Do you have a day that you forgot to wear your Fitbit? If you go back to that day on your dashboard it will have your days calories without any extra movement added. Mine is 1138 which is also very close to that calculated by a bodytrax machine at my gym which is reassuring if disappointingly low

    I guess it's more about how to set each device - MFP and fitbit. I want my fitbit to sync with MFP, and I log my food intake on MFP. However I am finding fitbit is adding too many calories. Should I have a calorie goal in fitbit?

    Why do you think FitBit is adding too many calories?
  • macchiatto
    macchiatto Posts: 2,890 Member
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    I've had my Charge 2 for about a month now. I wish it were accurate. ;) It's saying I average around 2300 calories/day (ranges from 2100-2700 depending on my activity level) but I've been eating around 1700. Initially I was still slooowly losing weight but now it seems to be stabilizing so 1700 might actually be my TDEE.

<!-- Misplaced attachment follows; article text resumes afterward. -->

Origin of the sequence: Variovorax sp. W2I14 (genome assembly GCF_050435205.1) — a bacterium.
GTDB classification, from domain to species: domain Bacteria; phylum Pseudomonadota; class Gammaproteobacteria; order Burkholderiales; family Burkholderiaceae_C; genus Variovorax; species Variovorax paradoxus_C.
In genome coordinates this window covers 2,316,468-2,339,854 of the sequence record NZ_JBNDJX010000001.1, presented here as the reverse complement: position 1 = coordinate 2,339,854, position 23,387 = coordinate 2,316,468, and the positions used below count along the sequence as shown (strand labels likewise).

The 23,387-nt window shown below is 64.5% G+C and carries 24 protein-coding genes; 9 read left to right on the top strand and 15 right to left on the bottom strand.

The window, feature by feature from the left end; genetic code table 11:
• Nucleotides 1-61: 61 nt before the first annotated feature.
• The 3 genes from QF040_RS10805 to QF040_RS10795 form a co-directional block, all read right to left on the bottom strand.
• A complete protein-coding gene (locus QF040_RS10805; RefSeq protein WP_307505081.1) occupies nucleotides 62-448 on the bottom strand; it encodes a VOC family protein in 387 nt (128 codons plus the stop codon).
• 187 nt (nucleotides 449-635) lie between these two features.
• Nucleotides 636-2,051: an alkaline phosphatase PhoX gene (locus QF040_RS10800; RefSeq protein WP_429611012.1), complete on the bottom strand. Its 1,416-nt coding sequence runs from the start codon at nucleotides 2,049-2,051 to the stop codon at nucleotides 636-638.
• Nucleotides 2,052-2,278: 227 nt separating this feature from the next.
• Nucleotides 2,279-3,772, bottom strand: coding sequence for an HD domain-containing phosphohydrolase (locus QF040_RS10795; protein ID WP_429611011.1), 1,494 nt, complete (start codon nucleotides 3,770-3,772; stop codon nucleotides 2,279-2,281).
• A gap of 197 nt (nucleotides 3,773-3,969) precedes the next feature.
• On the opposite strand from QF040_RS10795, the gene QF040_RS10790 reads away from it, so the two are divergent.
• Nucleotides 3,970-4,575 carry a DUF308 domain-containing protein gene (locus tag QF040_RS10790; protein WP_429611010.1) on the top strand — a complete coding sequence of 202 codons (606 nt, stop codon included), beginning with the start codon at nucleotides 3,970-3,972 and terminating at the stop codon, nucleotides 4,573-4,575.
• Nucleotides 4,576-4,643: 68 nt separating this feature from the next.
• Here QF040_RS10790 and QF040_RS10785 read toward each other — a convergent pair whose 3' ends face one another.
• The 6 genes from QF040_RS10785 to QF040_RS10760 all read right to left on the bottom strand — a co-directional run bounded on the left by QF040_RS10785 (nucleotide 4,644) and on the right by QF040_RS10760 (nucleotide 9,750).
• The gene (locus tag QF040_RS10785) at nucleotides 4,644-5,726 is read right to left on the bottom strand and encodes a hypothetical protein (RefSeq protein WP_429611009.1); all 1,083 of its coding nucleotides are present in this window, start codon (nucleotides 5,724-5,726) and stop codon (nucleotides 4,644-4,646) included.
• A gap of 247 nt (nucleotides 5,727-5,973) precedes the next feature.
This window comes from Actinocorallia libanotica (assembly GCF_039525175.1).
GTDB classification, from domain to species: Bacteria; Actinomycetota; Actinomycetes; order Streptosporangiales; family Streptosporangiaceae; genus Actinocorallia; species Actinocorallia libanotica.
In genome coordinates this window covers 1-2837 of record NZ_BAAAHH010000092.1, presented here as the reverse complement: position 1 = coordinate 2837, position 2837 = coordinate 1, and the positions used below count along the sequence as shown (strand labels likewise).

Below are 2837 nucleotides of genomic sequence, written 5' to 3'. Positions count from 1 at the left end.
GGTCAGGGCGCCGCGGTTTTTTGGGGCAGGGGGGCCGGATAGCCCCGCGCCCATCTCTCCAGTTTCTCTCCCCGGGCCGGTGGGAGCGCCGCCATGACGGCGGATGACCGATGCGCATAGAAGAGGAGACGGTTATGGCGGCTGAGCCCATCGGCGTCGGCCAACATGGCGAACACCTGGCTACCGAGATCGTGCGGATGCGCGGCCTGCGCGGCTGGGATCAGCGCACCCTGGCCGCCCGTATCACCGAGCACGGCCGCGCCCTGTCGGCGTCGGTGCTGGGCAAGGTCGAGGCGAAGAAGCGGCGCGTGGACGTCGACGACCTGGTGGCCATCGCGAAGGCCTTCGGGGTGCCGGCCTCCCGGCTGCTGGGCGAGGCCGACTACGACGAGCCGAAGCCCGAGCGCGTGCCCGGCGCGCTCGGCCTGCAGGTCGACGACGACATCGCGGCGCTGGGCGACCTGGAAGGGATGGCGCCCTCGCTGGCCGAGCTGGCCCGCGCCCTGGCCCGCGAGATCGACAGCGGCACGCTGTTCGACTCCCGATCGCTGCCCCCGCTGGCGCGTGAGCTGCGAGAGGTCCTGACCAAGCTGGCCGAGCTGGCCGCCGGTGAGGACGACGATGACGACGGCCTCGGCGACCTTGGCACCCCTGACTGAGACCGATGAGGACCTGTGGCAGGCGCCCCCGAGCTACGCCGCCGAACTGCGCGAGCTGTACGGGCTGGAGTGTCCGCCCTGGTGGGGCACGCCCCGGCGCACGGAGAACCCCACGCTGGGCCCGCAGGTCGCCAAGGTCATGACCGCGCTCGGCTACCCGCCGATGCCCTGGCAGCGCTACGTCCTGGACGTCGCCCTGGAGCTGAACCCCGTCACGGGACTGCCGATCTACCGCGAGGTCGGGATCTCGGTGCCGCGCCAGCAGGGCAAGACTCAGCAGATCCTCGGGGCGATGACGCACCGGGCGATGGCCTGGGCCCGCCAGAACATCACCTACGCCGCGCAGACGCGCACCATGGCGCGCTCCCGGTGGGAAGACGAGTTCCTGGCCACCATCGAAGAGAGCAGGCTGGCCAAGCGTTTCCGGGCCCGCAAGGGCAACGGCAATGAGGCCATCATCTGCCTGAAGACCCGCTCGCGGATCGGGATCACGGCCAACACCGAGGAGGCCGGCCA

I'm a 40 y/o female, 5'7", 131 lbs and I've been running about 3x/wk and PT exercises 2x/wk, averaging 13k steps/day. I do have PCOS, most likely with insulin resistance, so I may be one of the unlucky ducks for whom PCOS causes a slower metabolism.
  • ChelzFit
    ChelzFit Posts: 292 Member
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    I have my FITBIT synced to MFP and I find MFP usually estimates around 50-100 calories more compared to my FITBIT. I usually go off my FITBIT for total calorie burn.
  • MiniMexxxxx
    MiniMexxxxx Posts: 43 Member
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    cheldadex wrote: »
    Mfp gives me less than 2100 as my tdee, I know from experience that's cutting calories for me.